Here’s what I learned from the interaction between Pharaoh and Joseph:
(1) We live in a world that is not perfect. I’m sure you’re not shocked by that statement. Pharaoh was faced with a famine that threatened the lives of his people. Today you don’t have to look far to see a myriad of examples for how messed up our world is. Bombings and violence. Cruelty and greed. War and confusion. Hate and disease. Sadness and death.
There are only two places in the Bible where we see creation as God originally intended it to be: Genesis 1 and Revelation 22. In those opening words of scripture, God looked at everything that was created and proclaimed it to be “very good” (1:31). Everything in perfect balance, all needs met, peace and creativity and vocation and relationship. Then, in the final chapter of the Bible, we read “No longer will there be a curse upon anything. For the throne of God and of the Lamb will be there, and his servants will worship him. And they will see his face, and his name will be written on their foreheads. And there will be no night there– no need for lamps or sun– for the Lord God will shine on them. And they will reign forever and ever” (22:3-5). A restored, perfected relationship with the divine. A healed creation with full understanding of God’s presence and love.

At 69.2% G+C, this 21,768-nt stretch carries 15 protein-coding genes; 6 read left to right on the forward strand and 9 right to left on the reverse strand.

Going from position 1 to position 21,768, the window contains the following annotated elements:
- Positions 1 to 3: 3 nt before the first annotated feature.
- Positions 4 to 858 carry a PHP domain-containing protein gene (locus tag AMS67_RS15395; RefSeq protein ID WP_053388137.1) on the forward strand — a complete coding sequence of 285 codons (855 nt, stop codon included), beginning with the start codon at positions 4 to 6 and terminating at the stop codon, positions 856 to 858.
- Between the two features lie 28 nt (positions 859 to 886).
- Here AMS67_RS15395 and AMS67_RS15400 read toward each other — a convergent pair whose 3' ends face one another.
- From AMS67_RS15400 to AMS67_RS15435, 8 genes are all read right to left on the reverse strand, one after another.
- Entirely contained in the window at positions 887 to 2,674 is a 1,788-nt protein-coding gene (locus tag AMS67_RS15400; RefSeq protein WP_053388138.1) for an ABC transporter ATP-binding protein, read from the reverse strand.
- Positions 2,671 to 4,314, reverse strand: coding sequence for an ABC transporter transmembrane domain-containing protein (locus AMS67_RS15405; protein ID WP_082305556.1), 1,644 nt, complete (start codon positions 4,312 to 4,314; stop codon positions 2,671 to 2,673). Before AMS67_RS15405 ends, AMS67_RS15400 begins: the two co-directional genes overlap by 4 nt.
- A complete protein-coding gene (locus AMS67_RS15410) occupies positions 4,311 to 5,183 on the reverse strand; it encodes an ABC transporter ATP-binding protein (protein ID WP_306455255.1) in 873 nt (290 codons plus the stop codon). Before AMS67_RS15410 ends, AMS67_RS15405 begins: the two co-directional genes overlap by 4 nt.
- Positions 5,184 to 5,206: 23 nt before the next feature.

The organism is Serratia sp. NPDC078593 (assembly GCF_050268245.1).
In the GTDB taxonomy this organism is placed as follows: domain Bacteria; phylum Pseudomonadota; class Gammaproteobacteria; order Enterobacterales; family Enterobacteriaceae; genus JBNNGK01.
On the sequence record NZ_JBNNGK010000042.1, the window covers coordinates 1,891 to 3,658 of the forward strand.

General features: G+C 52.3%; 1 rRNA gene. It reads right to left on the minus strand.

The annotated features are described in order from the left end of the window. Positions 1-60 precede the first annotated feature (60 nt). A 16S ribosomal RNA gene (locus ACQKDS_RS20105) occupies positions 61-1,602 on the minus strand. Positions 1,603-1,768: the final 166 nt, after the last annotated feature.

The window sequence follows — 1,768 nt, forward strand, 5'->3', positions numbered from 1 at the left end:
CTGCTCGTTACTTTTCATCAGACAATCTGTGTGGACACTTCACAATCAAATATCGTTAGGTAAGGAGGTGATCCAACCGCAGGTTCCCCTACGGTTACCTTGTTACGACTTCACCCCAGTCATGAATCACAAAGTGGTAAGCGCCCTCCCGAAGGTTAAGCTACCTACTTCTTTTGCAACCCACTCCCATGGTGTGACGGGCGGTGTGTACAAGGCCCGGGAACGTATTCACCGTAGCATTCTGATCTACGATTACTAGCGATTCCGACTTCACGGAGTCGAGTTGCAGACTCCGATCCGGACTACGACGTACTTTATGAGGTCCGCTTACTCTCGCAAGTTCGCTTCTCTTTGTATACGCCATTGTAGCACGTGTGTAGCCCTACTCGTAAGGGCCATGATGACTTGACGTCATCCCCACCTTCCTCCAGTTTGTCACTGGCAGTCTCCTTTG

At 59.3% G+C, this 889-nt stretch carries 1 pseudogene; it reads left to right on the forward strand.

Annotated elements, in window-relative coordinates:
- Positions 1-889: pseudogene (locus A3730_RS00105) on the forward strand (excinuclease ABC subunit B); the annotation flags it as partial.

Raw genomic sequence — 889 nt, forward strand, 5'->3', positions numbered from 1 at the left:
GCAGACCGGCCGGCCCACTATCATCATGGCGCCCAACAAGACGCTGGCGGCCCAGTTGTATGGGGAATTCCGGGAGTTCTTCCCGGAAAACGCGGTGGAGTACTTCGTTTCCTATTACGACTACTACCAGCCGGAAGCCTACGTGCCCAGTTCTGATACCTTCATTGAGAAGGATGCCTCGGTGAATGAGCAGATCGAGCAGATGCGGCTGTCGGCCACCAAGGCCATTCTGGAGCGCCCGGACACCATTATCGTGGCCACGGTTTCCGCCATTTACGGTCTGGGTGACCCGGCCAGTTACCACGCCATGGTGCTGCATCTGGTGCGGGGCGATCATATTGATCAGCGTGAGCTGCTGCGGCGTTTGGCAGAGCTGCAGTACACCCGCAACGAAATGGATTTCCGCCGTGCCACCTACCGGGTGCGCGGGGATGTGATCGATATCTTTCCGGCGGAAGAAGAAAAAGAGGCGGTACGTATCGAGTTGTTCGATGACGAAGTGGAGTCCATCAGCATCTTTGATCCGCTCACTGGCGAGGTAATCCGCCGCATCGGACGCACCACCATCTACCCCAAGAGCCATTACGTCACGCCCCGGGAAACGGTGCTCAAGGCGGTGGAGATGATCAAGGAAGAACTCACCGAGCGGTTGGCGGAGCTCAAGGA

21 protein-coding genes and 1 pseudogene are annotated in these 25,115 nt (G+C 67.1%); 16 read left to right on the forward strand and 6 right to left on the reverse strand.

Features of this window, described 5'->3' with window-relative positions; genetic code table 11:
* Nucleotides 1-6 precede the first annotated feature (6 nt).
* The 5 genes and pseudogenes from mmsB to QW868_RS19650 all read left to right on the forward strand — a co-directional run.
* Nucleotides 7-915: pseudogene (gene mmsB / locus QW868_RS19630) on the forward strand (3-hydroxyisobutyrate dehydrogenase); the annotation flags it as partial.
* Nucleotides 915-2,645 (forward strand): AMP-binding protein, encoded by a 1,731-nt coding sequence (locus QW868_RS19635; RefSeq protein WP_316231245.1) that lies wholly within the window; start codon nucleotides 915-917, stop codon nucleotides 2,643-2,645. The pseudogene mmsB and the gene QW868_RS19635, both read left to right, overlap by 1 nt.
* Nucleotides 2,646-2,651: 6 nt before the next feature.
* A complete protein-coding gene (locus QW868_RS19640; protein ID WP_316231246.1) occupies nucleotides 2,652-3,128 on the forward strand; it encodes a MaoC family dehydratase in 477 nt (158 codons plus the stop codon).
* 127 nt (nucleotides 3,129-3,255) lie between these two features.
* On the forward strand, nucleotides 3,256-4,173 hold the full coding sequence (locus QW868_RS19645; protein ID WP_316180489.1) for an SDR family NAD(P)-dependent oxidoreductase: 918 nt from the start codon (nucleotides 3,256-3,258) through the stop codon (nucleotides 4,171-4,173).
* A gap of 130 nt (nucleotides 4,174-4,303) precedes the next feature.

Jesus’ life, death and resurrection points to the new age promised in Revelation. Jesus ushered in the Kingdom with his holy presence among us. But the Kingdom is not fully here yet. That, for me, is the most plaintive part of The Lord’s Prayer: “Thy Kingdom come, thy will be done, on earth as it is in heaven.” Oh, God, let the peace of your Kingdom be realized in our world. Let the joy and wholeness experienced in heaven be brought to heal your creation. We’re promised that this will happen, that this is the future.
But… not yet. We live in an in-between time. Right now, storms still rage and destroy. People are still deceived and infected by evil. Diseases still attack, terrible choices are still made, accidents still happen. Human mistakes, natural laws, and plain-old evil wreak havoc with our lives.